Bam Bam Jay Coccaro

Ugh.  This is tough to write, but I wanted to memorialize my boy in some way.  Earlier today, we had to put down Bam Bam, my dog of roughly fifteen years (that's him to the right).  I'm not even sure what to type.  I'm still in the dumps, honestly.  But I know that's okay.  This is life.  These events occur.  Actually, I handled it better than I thought I would.  Many pet owners don't realize that they can euthanize their fur kids at home (with the help of a professional, that is).  That's the option I chose, and I'm glad that I did.

He was cozy in bed with me.  My room was his room, so he was super comfortable.  There was no sense in traumatizing him with a vet visit.  Without the euthanization, he would have passed on his own in a few weeks (cancer), but I didn't want him to continue to waste away.  He had already lost so much weight.  On the bright side, he was still happy and he wasn't feeling any debilitating pain (ironically, because of the cancer).  This was the perfect way to "send off" the BEST DOG EVER.

I mean, as pet owners, we all believe our pet is the best ever in the history of pets.  And none of us are wrong.  I wish that everyone reading could have met Bam Bam.  So sweet, so friendly, surprisingly gentle for a Shepherd mix (he hardly ever barked)...I'm fortunate to have rescued him.  I vividly recall the day I met him.  We had been wanting to adopt a Shepherd, so we notified a local shelter to let us know if they chanced upon one.  One day, they called to tell us that a little boy brought in a puppy that we might be interested in.  By the way, I'm sorry if this isn't written well.  I'm not on my game.

Anyway, it was love at first sight.  I knew he was our dog.  He immediately licked my nose.  We've been asked about his name quite a few times over the years.  To tell you the truth, he came equipped with his name.  The little boy named him Bam Bam and I could tell that it was a fitting name.  What a wild puppy!  He never truly outgrew his puppy phase, not 100%.  Even in his last year, I could still see that playful glimmer in his eyes.  I can't tell you how glad I am that I was able to be his hooman.  My mom feels the same way, and I know my dad loved him just as much.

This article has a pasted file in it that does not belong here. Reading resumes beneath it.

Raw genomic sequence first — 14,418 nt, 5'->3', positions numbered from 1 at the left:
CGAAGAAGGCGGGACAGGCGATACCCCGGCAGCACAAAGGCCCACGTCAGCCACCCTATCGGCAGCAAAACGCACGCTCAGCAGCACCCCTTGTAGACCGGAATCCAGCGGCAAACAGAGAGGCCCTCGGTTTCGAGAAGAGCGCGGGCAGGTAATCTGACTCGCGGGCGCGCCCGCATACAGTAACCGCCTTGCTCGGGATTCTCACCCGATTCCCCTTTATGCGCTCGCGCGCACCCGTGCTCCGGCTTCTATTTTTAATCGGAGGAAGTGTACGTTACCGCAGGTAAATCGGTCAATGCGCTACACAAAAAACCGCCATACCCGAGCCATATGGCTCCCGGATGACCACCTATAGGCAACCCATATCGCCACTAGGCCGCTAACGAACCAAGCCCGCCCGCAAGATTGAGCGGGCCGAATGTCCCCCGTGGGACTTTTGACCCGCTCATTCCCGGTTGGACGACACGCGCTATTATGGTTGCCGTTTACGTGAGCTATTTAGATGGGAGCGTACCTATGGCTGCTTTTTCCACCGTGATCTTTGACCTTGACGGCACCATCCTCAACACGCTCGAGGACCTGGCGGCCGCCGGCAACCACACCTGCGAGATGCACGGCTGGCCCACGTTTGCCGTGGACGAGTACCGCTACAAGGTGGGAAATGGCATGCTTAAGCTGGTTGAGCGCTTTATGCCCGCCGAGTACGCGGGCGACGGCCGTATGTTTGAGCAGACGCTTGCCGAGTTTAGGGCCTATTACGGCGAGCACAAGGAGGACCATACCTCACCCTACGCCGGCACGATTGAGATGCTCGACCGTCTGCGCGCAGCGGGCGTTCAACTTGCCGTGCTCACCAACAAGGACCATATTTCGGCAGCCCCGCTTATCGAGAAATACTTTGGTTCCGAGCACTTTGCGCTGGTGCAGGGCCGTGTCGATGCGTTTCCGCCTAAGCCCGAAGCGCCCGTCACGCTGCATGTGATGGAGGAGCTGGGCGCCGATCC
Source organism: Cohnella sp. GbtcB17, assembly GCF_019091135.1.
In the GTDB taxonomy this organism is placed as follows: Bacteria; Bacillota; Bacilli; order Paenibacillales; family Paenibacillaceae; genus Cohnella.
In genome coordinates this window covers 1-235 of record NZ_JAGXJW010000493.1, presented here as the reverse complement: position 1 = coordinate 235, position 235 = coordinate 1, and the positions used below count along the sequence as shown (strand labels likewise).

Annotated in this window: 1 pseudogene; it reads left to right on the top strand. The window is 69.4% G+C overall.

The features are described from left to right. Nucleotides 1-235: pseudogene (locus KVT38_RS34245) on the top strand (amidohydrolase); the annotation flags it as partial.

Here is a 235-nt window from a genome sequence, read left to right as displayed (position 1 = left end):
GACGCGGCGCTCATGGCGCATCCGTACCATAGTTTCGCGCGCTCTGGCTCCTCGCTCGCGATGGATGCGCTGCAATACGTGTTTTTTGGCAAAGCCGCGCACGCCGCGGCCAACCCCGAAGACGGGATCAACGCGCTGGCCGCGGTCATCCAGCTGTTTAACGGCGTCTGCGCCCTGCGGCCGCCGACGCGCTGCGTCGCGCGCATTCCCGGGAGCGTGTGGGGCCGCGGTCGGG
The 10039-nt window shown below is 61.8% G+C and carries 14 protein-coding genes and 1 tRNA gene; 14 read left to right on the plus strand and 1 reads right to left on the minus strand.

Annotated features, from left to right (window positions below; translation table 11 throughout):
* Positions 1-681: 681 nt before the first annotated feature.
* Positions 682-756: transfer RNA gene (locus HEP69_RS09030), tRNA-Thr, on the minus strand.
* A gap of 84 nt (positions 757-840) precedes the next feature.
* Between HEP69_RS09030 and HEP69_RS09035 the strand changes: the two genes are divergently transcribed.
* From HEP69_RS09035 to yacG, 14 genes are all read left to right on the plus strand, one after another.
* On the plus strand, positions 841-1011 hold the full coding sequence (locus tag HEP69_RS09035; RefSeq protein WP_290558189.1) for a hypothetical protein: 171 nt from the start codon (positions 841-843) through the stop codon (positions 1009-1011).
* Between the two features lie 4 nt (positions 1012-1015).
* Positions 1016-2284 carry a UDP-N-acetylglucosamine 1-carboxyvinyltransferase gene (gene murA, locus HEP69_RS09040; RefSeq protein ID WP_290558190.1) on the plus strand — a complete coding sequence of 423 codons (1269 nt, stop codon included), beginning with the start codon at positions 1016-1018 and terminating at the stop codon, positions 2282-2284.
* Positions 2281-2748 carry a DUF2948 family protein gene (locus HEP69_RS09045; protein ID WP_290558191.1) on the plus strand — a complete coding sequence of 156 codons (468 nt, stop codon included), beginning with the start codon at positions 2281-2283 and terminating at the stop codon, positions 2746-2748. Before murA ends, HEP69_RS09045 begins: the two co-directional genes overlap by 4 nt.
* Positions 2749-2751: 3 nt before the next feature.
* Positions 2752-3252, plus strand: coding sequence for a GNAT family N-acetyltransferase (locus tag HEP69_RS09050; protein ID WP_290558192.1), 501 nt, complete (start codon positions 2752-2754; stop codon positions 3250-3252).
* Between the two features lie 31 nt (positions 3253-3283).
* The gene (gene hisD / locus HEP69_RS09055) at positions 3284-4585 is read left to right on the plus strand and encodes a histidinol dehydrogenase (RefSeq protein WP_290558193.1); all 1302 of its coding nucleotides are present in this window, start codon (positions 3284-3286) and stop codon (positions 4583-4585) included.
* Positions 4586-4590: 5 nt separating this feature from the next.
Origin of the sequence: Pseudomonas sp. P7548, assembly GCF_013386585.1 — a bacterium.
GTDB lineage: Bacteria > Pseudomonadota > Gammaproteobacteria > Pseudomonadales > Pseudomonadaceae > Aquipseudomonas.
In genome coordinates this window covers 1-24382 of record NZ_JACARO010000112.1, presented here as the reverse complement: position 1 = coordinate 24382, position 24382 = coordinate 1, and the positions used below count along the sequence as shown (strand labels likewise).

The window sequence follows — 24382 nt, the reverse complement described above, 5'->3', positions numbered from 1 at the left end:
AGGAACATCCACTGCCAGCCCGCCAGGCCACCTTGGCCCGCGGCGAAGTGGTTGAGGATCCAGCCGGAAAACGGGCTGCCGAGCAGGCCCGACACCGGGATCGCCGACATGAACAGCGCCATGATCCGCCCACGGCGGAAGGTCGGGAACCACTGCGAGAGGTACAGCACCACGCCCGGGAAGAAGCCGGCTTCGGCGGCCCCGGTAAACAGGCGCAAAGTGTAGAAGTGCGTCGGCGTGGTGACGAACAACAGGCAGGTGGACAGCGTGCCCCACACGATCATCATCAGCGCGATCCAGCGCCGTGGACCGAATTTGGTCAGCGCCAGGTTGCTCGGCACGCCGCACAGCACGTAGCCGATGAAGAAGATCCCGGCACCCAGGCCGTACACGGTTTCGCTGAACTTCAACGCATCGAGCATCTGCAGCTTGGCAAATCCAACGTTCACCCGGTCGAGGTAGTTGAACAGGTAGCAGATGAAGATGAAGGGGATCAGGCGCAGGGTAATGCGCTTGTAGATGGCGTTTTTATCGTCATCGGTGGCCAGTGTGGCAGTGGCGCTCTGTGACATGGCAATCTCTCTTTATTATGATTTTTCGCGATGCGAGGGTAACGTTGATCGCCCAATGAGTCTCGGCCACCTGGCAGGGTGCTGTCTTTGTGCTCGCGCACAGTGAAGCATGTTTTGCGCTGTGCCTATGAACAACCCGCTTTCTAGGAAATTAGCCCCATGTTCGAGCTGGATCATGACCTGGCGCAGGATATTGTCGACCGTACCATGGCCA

Towards the end of the week, we'll receive his ashes.  We could sprinkle them in the backyard, but he wasn't an inside dog.  If you were to ask him, he would have told you that he was a person.  He wasn't much for the outdoors.  He didn't play fetch, and no matter how many times we tried, he didn't care about chewtoys.  Not a single toy stuck!  That was just Bam Bam.  I'll be keeping him in my - wait, scratch that - our room in the corner where his bed resided.

Not sure how to end this thing.  I'll simply add one of my favorite picture of Bammy.  Yeah, the Wolfie doll didn't last very long.  I think Bam was appeasing us.


Rassle Inn #15

Originally, this wasn't going to be an edition of Rassle Inn.  After all, I just wrote one.  But since this post will have everything to do with wrestling, why not?  I know that there are 1,500 of you who rate Rassle Inn as your favorite column, give or take 1,499.  It's your lucky day!  There are a few things that spurred me to rhapsodize on the industry.  The headmost thing?  Last night, I acted as the announcer for what Jim Cornette would call an "outlaw" wrestling show.  It was my virgin gig at a wrestling event, and yes, this has been a dream of mine for a seriously long time.

Around 2010, I started watching WWE (and eventually, TNA...God help me) out of morbid curiosity.  That was the first time I had thrown myself into the product since my early teens.  Strangely, when I began to realize that professional wrestling was a work, I felt betrayed.  I dropped it like a bad habit (i.e. smoking) or even a good habit (i.e. heroin).  I say "strangely" because most fans don't share my reaction.  I've found that being smartened to the business isn't a big deal for the lion's share of kids/teenagers.  Maybe I'm a dainty, finespun milksop.  Shut the fuck up.

Anyway, it didn't take long to catch the bug.  I wanted to be a wrestler.  Of course, I can never be a wrestler.  That sucks.  I compromised with myself and decided that I would be content near the ring if I couldn't be inside of it.  Announcer, commentator, manager...ideally, I'd be a heel manager in the same vein as a Cornette or a Heenan.  You have to start somewhere, though.  I landed the one-time announcing spot through a friend, but if wiggle room exists, I hope to turn it into a more meaningful position.  By the way, the promotion is XCW.  The link takes you to their Facebook page.  It's a tiny company, but it's also an open door.

Speaking of Bandito (???), Ring of Honor recently held its 19th anniversary show on PPV.  I wish I could watch ROH's flagship series on a regular basis, but that would cost money.  I'm already paying to watch New Japan and WWE (well, we'll see).  Oh, right.  Bandido!  If you get the chance, check out the triple threat involving former trio partners Bandido, Flamita, and Rey Horus.  Lucha is an acquired taste, but holy shit.  Those three banditos never downshifted, and I mean that in a positive way.  If it were three American greenhorns, the psychology would have felt aimless and disjointed.  Here, the breakneck pace worked.

I mentioned that I'm paying for New Japan, and brother, I'm glad.  Otherwise, I would have missed the New Japan Cup final between Will Ospreay and Shingo Takagi.  Early contender for Match of the Year.  Both gentlemen are in their prime, and if you ask me, Ospreay - The Aerial Assassin himself - is currently the best wrestler in the world.  And that is all, friends.  To recap, I'm fixing to be a top manager, ROH is flippin' awesome, and NJPW is fuckin' awesome.